According to economist Justin Wolfer at the University of Michigan, two-thirds of married couples today stay together. For those cases where divorce does occur, two-thirds of the time it’s the wife who wants it. The reason is women’s expectations for marriage have vastly changed. Gender roles in America saw a dramatic paradigm shift over the past two decades due to the Feminist movement. This in turn affected how both sexes interact with one another. Today, marriage isn’t only about raising a family or having financial support. It’s about love and partnership. People also want someone who will help lead them into personal growth. They want to grow and better themselves and they look to their partner to help them complete their metamorphosis. A lot of times, when we feel as though we are in a stale relationship and the well has gone dry, we feel it’s time to move on. The baby boomer generation remains the one with the highest rate of divorce. People are living older nowadays, and so when the children have moved out and they still have decades of life left, they want to make the most of it. That sometimes means leaving someone they no longer connect with in order to enjoy those years with someone they do. For more on this topic read, The Marriage-Go-Round: The State of Marriage and the Family in America Today by Andrew J. Cherlin.

Why do Baby Boomers have Higher Rates of Divorce?

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Why do Baby Boomers have Higher Rates of Divorce?

For the generations after the baby boomers the divorce rate is around 40%. For the boomers themselves it’s more like 50%, making lots of folks wonder why baby boomers have higher divorce rates.  One reason is that empty nesters, once the kids have moved out and built lives of their own, turn to each other and find that they don’t have much in common anymore. It’s hard to reconnect on a personal level after so much time and once the kids are no longer there to talk about. Some couples feel that they don’t see eye-to-eye on anything anymore. Another issue is baby boomers are living longer. This is the generation that often broke with the old and helped usher in a whole new America in terms of working toward racial equality, the generation that fought the Vietnam War, experienced free love and more. This generation is caught between an ideal that they have for love and relationships and the unsettling idea of settling for someone who isn’t perfect or who they don’t believe is perfect for them. Every relationship has its ups and downs. Every one has its disappointments. Lots of couples in this age group get divorced today and it’s a big surprise to their friends and family, especially if they’d been together for such a long time. But lots of baby boomers, who are living much longer, want to experience their own individual lives untethered now that they are free of the burdens of children and so on.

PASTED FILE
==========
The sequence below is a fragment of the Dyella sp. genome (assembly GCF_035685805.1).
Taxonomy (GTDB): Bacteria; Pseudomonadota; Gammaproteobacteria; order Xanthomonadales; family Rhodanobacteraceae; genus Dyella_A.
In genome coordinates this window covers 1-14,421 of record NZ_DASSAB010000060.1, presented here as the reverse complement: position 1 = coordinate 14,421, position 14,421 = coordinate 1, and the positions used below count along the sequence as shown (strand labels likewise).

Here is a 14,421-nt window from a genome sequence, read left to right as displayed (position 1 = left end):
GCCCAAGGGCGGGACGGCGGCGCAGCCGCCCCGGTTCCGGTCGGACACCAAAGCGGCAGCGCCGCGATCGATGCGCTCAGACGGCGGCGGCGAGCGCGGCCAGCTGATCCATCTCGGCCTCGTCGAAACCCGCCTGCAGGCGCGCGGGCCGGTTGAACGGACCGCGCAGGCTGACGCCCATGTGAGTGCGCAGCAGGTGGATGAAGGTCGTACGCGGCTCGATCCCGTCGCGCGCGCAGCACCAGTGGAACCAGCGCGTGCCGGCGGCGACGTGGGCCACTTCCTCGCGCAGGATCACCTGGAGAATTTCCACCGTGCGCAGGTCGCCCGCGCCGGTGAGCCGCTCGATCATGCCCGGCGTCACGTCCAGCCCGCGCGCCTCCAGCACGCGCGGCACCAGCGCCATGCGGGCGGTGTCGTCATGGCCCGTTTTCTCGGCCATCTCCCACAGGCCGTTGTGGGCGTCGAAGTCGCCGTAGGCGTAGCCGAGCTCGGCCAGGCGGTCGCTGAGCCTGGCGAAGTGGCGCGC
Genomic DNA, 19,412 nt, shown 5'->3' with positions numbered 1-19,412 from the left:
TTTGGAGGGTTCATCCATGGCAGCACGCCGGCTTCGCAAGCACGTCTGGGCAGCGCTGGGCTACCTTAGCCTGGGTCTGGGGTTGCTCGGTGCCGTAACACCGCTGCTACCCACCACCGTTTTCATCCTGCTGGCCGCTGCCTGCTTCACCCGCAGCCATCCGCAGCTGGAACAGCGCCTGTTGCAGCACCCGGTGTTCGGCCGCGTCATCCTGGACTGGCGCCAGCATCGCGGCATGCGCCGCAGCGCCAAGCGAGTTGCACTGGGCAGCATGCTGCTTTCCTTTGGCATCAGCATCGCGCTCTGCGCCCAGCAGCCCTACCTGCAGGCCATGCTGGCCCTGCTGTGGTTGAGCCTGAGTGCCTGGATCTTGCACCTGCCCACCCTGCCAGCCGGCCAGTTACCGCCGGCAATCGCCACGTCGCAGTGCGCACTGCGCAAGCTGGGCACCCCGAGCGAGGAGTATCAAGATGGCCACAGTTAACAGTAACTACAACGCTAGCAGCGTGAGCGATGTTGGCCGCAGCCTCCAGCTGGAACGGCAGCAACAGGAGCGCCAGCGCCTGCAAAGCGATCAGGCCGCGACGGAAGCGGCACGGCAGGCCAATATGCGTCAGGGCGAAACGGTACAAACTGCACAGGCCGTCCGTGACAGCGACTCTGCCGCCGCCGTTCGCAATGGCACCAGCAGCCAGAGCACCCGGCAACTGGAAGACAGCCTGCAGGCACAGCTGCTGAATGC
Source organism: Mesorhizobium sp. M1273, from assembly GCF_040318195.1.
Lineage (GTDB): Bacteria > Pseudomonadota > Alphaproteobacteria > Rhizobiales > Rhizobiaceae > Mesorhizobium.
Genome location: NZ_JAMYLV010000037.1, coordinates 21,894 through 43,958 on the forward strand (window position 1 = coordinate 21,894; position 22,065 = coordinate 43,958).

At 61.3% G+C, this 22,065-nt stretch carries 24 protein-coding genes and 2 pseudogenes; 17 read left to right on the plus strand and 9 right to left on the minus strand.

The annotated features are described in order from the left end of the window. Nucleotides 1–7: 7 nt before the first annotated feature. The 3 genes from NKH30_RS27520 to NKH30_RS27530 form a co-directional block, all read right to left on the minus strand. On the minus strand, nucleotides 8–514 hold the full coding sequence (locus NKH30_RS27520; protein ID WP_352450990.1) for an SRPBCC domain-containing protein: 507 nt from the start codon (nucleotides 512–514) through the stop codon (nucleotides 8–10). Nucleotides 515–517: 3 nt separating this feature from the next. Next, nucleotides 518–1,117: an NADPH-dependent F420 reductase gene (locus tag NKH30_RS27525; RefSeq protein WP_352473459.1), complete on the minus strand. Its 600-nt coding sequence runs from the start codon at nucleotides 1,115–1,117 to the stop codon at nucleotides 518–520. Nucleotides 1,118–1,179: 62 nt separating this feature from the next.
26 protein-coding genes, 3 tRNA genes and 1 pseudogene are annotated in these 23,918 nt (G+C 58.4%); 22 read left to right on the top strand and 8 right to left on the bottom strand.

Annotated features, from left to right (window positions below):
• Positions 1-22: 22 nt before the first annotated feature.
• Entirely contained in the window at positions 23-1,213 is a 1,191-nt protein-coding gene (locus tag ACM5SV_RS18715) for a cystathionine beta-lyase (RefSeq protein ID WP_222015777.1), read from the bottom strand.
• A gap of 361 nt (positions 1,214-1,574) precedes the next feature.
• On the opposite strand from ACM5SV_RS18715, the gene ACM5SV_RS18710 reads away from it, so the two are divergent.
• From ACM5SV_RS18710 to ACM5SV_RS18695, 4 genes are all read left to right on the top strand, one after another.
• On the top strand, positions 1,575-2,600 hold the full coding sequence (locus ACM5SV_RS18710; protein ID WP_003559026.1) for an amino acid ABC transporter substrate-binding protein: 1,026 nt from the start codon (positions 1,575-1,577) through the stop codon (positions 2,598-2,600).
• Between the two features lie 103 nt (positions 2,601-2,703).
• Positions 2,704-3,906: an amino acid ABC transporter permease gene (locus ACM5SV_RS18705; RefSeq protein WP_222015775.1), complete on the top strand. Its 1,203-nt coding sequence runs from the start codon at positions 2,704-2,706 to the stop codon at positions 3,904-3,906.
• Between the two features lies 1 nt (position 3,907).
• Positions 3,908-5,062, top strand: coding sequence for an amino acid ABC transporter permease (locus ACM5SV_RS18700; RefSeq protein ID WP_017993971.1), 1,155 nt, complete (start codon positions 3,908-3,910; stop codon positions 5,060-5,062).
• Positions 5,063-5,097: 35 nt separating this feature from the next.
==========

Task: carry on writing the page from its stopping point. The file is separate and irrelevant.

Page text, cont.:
Sometimes people grow apart and they have a hard time reconnecting. Others wonder whether they were a good match even when they first met all those years ago. Older baby boomers were enticed by the freedom of sexuality, fighting against unfair norms and more. Though this group felt more connected with traditional modes they nevertheless wanted greater expression and personal freedom which affected their marital relationships. Some ventured outside the marriage for these needs rather than getting divorced. But oftentimes the infidelity itself leads to divorce. The second group of boomers were authentically in tune with the new values produced in the 60’s and tried to incorporate those into their own relationships. But this process can also be frustrating and unfulfilling. Lots of boomers too grew up with parents who were neglectful, abusive or indifferent and this may have effected them. Those of the baby boomer generation have more doubts about their marriages and expect more out of a married relationship. One study found that those who question who they married are more likely to divorce. Boomers want to live a true, genuine, authentic lifestyle. But if they feel they can’t do that in their marriage then they get divorced and try and make the life they want out of the time they have. There is hope. According to one study 60% of those who divorce end up in positive relationships. If you find yourself dating as a person of this generation, read Boomer’s Guide to Dating (Again) by Laurie A. Helgoe.

Is your Marriage Better Now than at your Honeymoon?